from the I-care-what-I-care-about dept.
blackbearnh writes "As newspapers struggle to survive and local broadcasts try to find a way to compete with cable news, more and more news outlets are banking on what people want to hear about, rather than what they need to hear. Thoughtful analysis of problems is being pushed out of the way to make room for more celebrity gossip. Electronic news guru Chris Lee thinks that as people get news increasingly tailored to their tastes, the overall knowledge of important issues is plummeting. 'I think one of the observations about how consumers are behaving in the past five years that has surprised me the most is, again, this lack of feeling responsible for knowing the news of their country and their local government of that day. I don't think it's just a technology question. I think if you asked people now versus the same age group 20 years ago, I think they'd be stunningly less informed now about boring news, and tremendously more knowledgeable about bits of news that really interest them.'"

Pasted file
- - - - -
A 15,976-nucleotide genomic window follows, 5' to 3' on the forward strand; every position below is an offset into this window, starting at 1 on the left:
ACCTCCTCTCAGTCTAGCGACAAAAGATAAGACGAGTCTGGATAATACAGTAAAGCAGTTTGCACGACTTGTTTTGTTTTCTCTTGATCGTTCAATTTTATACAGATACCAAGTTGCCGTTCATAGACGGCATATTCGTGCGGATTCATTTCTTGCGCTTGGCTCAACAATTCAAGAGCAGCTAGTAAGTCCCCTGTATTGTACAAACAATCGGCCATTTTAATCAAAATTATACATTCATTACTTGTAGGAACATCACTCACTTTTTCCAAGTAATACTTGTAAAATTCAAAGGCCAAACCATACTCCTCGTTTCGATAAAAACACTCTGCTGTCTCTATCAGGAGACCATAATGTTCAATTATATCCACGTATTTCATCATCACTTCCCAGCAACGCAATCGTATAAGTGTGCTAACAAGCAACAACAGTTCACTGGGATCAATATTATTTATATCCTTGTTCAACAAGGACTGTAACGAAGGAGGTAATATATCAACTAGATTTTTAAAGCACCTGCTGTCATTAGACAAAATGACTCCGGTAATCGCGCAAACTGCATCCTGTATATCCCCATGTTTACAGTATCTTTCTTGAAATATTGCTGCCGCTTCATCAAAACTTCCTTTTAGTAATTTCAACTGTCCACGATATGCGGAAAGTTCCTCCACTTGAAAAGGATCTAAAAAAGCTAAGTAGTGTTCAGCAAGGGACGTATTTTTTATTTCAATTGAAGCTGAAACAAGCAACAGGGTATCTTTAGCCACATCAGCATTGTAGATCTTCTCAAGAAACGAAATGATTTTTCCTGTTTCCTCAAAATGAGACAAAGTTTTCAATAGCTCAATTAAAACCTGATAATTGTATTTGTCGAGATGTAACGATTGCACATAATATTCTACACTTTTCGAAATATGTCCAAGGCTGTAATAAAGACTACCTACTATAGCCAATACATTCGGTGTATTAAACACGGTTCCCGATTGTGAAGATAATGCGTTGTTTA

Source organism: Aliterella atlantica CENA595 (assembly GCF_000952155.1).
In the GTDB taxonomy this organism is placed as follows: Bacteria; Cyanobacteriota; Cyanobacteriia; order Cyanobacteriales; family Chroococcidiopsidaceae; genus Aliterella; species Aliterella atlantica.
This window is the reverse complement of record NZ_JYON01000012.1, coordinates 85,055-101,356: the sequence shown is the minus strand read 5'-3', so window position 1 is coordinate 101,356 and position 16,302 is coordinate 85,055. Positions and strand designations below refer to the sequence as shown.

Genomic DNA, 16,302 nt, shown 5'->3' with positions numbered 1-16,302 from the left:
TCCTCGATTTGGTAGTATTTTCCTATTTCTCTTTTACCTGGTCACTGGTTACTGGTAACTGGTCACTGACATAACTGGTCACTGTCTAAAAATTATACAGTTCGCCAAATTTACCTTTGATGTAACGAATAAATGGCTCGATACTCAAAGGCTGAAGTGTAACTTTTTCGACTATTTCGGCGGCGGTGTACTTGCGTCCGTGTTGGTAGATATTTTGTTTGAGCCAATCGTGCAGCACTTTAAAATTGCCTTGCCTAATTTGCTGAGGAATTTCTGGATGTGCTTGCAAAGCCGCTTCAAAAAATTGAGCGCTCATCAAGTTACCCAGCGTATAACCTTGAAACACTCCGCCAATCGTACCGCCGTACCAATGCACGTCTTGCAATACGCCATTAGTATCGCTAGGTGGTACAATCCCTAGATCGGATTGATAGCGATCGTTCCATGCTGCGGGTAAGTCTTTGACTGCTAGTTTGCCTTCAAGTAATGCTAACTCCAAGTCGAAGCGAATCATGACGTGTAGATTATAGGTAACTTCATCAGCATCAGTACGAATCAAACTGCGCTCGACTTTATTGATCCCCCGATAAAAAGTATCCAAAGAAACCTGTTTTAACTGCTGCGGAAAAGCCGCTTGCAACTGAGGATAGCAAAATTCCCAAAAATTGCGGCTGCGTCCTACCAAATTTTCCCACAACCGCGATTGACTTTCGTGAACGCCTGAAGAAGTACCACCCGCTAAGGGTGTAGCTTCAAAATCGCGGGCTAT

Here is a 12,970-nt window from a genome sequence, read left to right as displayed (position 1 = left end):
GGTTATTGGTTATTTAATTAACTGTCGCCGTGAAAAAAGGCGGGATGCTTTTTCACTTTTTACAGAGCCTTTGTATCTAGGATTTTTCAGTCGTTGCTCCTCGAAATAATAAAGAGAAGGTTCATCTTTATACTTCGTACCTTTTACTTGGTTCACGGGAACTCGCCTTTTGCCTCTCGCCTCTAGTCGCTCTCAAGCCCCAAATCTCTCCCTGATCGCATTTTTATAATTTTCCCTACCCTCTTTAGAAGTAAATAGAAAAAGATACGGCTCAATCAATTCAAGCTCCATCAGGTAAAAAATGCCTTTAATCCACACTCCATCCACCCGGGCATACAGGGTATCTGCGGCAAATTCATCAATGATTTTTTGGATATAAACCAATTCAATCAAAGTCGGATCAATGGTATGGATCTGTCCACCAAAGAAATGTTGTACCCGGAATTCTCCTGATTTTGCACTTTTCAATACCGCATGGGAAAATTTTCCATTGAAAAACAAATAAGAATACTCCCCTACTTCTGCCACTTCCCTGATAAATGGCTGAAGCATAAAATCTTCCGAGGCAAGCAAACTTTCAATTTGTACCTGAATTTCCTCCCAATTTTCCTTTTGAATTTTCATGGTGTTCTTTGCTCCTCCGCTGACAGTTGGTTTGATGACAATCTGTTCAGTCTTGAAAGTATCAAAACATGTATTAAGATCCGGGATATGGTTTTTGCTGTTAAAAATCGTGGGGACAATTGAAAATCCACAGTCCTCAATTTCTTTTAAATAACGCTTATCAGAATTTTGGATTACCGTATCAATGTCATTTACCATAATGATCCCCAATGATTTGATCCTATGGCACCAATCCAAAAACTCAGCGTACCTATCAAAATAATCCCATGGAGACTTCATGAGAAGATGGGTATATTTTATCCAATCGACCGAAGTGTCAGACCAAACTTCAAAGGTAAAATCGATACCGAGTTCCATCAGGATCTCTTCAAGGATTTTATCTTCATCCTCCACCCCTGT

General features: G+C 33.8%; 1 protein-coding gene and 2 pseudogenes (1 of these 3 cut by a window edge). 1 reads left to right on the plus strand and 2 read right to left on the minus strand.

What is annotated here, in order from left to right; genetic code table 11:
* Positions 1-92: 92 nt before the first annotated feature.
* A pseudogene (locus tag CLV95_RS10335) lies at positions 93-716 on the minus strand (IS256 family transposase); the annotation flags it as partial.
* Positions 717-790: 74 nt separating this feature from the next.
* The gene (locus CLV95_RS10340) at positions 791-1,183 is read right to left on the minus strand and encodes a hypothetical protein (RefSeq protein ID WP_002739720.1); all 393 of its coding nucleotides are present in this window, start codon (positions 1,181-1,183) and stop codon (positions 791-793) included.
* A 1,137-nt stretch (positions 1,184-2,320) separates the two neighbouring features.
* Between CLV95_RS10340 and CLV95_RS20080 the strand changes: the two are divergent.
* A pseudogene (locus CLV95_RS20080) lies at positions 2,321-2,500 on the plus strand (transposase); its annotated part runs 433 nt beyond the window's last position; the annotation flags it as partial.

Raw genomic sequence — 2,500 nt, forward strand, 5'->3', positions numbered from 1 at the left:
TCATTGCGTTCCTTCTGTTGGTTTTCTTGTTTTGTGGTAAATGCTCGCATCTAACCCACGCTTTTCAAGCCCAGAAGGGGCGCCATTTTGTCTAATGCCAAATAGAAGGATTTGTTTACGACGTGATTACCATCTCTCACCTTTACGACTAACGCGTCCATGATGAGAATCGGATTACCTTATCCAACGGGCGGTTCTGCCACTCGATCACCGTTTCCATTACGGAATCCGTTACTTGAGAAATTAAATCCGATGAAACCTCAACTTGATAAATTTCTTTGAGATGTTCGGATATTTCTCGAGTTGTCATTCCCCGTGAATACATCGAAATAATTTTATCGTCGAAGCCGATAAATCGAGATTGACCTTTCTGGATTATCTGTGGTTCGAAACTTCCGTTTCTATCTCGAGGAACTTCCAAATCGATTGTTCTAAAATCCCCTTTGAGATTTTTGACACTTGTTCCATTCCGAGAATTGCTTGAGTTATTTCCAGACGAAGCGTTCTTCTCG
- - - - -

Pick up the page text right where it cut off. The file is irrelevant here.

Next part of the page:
Hugh Pickens writes "With news organizations struggling and newsroom jobs disappearing, each week brings new calls from writers and editors who believe their employers should save themselves by charging for Internet access. However, in an interesting turnabout, the NY Times reports that Saul Friedman, a journalist for more than 50 years and a columnist for Newsday since 1996, announced last week he was quitting after Newsday decided that non-subscribers to Newsday's print edition will have to pay $5 a week to see much of the site, making it one of the few newspapers in the country to take such a plunge. 'My column has been popular around the country, but now it was really going to be impossible for people outside Long Island to read it,' he says. Friedman, who is 80, said he would continue to write about older people for the site 'Time Goes By.' 'One of the reasons why the NY Times eventually did away with its old "paywall" was that its big name columnists started complaining that fewer and fewer people were reading them,' writes Mike Masnick at Techdirt. 'Newspapers who decide to put up a paywall may find that their best reporters decide to go elsewhere, knowing that locking up their own content isn't a good thing in terms of career advancement.'"